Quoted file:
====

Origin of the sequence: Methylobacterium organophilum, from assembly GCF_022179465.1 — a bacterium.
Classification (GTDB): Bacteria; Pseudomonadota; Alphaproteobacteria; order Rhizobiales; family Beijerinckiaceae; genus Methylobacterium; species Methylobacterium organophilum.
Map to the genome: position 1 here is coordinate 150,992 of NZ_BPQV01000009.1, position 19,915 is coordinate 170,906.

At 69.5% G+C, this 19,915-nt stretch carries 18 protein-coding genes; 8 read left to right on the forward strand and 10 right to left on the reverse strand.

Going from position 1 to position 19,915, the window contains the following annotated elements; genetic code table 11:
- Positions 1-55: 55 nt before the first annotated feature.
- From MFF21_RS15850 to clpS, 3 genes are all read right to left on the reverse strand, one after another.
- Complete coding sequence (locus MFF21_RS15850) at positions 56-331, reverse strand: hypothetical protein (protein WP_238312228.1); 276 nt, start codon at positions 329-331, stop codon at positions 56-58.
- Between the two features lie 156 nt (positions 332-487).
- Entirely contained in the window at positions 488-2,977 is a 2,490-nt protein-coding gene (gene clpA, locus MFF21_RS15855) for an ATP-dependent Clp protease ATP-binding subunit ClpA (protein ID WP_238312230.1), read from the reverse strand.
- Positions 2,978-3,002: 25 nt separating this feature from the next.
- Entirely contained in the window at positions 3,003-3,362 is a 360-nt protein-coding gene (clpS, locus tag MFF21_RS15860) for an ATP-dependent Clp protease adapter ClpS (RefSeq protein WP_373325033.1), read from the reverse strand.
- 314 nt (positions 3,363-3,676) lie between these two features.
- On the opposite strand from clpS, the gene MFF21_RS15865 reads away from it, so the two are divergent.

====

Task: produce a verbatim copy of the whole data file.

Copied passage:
Origin of the sequence: Methylobacterium organophilum, from assembly GCF_022179465.1 — a bacterium.
Classification (GTDB): Bacteria; Pseudomonadota; Alphaproteobacteria; order Rhizobiales; family Beijerinckiaceae; genus Methylobacterium; species Methylobacterium organophilum.
Map to the genome: position 1 here is coordinate 150,992 of NZ_BPQV01000009.1, position 19,915 is coordinate 170,906.

At 69.5% G+C, this 19,915-nt stretch carries 18 protein-coding genes; 8 read left to right on the forward strand and 10 right to left on the reverse strand.

Going from position 1 to position 19,915, the window contains the following annotated elements; genetic code table 11:
- Positions 1-55: 55 nt before the first annotated feature.
- From MFF21_RS15850 to clpS, 3 genes are all read right to left on the reverse strand, one after another.
- Complete coding sequence (locus MFF21_RS15850) at positions 56-331, reverse strand: hypothetical protein (protein WP_238312228.1); 276 nt, start codon at positions 329-331, stop codon at positions 56-58.
- Between the two features lie 156 nt (positions 332-487).
- Entirely contained in the window at positions 488-2,977 is a 2,490-nt protein-coding gene (gene clpA, locus MFF21_RS15855) for an ATP-dependent Clp protease ATP-binding subunit ClpA (protein ID WP_238312230.1), read from the reverse strand.
- Positions 2,978-3,002: 25 nt separating this feature from the next.
- Entirely contained in the window at positions 3,003-3,362 is a 360-nt protein-coding gene (clpS, locus tag MFF21_RS15860) for an ATP-dependent Clp protease adapter ClpS (RefSeq protein WP_373325033.1), read from the reverse strand.
- 314 nt (positions 3,363-3,676) lie between these two features.
- On the opposite strand from clpS, the gene MFF21_RS15865 reads away from it, so the two are divergent.